But is it enough to protect our kids?

We must talk to our kids and let them know it’s OK if they make a mistake.

The Cosgriffs say it’s time we change the conversation about sending intimate images.

Of course, we should encourage our teens not to send these pictures. However, Beck and Anthony think a caveat should be added to that message.

“If you do, it’s not the end of the world. We can fix it.”

Two years on, the family says they miss the way Rohan bounced through a door, the sound of his voice on the other end of the phone, and most of all, his smile.

Sadly, teens are going to send nudes. The more we tell them not to, the more likely it is that they will. But if they’re being pressured into sending them, we won’t know if they don’t feel like they can tell us.

When they feel pressured to send nudes or send money to prevent them from being exposed, they get scared. We must be vigilant with our kids and reassure them we are their safe space. They can come to us if they are pressured, send something they wish they could take back, or are being threatened.

We need to change the conversation around this topic and hold the right people accountable before losing more young people because the next victim of a sextortion ring could be your teenager.

If you or anyone you know needs help, please contact:
Suicide Call Back Service on 1300 659 467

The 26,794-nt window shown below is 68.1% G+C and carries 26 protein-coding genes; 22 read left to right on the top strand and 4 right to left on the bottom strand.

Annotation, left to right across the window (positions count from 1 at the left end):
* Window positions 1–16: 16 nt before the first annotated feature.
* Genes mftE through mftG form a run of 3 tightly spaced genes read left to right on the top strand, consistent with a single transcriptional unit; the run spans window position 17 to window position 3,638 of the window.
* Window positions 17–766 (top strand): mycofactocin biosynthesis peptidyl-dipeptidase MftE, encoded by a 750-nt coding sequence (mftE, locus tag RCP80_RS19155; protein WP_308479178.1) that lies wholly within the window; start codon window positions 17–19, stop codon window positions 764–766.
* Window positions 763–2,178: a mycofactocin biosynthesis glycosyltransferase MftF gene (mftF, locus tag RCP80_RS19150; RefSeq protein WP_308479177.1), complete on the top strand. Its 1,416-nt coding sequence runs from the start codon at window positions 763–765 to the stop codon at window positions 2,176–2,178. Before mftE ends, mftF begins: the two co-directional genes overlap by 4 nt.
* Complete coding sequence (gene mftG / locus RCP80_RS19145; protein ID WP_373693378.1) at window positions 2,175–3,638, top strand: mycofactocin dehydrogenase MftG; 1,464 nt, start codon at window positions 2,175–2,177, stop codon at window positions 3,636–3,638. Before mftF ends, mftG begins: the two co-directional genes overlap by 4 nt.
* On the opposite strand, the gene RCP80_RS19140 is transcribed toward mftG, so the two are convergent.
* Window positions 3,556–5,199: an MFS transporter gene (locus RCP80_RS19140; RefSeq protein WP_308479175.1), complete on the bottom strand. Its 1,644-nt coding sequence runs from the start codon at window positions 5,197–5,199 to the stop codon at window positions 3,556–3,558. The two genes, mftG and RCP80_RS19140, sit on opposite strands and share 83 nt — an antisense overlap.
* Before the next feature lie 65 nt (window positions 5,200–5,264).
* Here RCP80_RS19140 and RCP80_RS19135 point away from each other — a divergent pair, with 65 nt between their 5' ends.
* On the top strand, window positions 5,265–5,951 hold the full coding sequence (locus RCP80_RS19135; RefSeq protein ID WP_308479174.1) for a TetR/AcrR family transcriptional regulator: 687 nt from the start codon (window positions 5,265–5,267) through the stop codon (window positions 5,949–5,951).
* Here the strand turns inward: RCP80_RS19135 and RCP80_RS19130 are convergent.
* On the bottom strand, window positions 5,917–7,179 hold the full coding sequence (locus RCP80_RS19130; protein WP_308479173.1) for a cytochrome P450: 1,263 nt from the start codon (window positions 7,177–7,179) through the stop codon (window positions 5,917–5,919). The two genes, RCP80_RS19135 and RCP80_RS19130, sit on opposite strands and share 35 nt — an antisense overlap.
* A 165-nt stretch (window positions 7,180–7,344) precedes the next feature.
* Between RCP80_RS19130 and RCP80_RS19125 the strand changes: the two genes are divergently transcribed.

Lifeline on 13 11 14
Aboriginal & Torres Strait Islander crisis support line 13YARN on 13 92 76
Kids Helpline on 1800 551 800
Beyond Blue on 1300 224 636
Headspace on 1800 650 890
ReachOut at
MensLine Australia on 1300 789 978

What to read next 

Avatar of Tina Evans

Tina Evans is a complete introvert, an avid reader of romance novels, horror novels and psychological thrillers. She’s a writer, movie viewer, and manager of the house menagerie: three kelpies, one cat, a fish, and a snake. She loves baking and cooking and using her kids as guinea pigs. She was a teenage parent and has learned a lot in twenty-three years of parenting. Tina loves Christmas and would love to experience a white Christmas once in her life. Aside from writing romance novels, she is passionate about feminism, equality, sci-fi, action movies and doing her part to help the planet.

Comments are closed.